The tenant appealed to the Court of Appeal. 

The Court of Appeal dismissed the tenants appeal. In the Court’s view, it was clear that the document prepared by the tenant’s and company’s solicitor could not transfer legal title to the company. This was on the basis that registration of the transfer had not taken place. The case confirms that when registered leasehold land is transferred the registration requirements of the Land Registration Act 2002 must be satisfied in order to vest a legal estate in the new tenant. From the date of the transfer until the application for registration, the transfer operates only in equity. Therefore, in this case, the legal interest in the lease remained with the tenant.

The court also pointed out that the document prepared by the tenant’s and company’s solicitor had not been delivered as a deed to the landlord. The transfer was held by the solicitors whilst the parties negotiated several outstanding matters, including the landlord insistence on personal guarantees.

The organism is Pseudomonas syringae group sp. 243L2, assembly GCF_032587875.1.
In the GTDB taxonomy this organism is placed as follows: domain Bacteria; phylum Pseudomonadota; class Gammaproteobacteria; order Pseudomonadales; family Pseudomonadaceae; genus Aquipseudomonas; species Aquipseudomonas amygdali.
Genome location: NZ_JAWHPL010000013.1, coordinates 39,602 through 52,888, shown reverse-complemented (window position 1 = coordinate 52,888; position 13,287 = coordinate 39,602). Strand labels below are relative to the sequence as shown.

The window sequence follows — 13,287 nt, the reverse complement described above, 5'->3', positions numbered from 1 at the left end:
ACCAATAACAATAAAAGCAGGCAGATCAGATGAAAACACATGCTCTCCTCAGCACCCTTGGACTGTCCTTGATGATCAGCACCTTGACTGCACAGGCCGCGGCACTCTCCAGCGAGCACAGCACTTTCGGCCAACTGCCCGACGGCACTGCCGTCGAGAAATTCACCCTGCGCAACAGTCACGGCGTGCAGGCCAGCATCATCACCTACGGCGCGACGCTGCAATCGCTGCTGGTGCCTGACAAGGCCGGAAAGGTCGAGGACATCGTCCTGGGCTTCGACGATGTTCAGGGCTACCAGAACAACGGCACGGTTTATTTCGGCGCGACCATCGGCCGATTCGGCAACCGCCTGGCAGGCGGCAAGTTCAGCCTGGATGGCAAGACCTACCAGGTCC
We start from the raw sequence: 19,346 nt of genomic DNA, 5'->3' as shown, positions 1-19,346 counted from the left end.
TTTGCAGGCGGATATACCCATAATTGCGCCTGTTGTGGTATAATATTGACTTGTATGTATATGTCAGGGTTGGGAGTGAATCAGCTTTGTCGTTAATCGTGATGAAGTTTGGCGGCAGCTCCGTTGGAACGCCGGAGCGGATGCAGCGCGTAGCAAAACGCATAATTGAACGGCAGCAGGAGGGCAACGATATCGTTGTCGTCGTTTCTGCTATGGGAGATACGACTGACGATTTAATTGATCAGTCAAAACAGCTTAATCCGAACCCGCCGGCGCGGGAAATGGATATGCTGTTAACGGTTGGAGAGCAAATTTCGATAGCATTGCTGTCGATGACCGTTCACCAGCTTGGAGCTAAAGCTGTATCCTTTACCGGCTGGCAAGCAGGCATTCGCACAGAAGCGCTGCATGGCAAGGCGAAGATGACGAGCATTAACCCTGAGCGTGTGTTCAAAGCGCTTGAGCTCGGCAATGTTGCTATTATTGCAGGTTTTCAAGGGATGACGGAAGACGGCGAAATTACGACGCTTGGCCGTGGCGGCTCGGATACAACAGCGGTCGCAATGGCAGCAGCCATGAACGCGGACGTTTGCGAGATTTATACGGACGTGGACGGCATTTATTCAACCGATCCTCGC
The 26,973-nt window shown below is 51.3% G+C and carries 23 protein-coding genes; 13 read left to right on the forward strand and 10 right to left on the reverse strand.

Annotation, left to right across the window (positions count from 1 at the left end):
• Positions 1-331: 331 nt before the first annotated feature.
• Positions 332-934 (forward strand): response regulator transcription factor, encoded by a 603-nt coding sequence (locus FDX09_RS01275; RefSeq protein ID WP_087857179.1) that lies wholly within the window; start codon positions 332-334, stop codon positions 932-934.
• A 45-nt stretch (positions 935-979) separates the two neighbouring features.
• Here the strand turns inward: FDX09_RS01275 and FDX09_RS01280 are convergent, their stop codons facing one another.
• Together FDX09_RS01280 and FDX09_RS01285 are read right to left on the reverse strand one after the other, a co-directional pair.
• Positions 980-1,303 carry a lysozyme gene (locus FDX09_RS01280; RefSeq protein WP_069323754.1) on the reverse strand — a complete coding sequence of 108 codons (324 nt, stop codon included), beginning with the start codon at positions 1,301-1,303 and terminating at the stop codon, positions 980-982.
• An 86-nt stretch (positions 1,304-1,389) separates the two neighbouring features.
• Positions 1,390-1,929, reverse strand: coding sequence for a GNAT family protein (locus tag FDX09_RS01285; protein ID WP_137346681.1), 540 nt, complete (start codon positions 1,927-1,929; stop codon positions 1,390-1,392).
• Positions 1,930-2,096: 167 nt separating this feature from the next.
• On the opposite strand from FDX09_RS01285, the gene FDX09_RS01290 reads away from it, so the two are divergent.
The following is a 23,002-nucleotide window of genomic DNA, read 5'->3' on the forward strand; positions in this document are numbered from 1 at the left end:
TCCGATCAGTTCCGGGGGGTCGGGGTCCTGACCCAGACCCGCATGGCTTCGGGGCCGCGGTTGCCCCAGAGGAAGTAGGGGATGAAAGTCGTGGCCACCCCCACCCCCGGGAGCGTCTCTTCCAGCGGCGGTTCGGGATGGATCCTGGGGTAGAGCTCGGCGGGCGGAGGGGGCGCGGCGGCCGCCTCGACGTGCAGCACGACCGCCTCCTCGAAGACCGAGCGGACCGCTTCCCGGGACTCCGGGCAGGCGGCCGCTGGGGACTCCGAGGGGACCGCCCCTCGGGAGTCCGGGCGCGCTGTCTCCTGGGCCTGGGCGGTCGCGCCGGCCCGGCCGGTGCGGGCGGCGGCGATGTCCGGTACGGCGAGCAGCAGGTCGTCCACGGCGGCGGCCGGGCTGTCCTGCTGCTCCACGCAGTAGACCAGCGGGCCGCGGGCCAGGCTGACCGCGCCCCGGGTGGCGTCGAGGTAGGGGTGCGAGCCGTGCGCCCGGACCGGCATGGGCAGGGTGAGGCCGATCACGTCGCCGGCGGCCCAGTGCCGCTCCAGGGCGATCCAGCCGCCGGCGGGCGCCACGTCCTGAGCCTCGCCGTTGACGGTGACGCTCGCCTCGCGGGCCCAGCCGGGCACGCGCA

The Court also rejected the tenant’s arguments that the landlord had made representations and/or had acted in such a way so as to now be prevented from pursuing the tenant.

The case is a useful reminder to both landlords and tenants of the effects of failing to comply with all the necessary formalities for an assignment of a lease. If the tenant wishes to ensure that it is released from the tenant’s covenants in the lease, then it must complete the assigning formalities. If it fails to do so, it will remain liable and could be pursued sometime after it has vacated the premises.

If a landlord is approached by a tenant with a proposal to assign a lease, it should make clear the terms on which it would be prepared to consent to the proposed assignment. Once those terms are set out, the landlord should not act or make representations which do not reflect those terms or confirm to the tenant that an assignment on different terms has been accepted. Dependent on covenant strength, the landlord may wish for the incoming party to be liable under the lease covenants as soon as possible.

Therefore, it will be important from the landlord’s point of view to ensure that the assignment is effectively completed. If not, he may find himself having to pursue an impecunious previous occupier.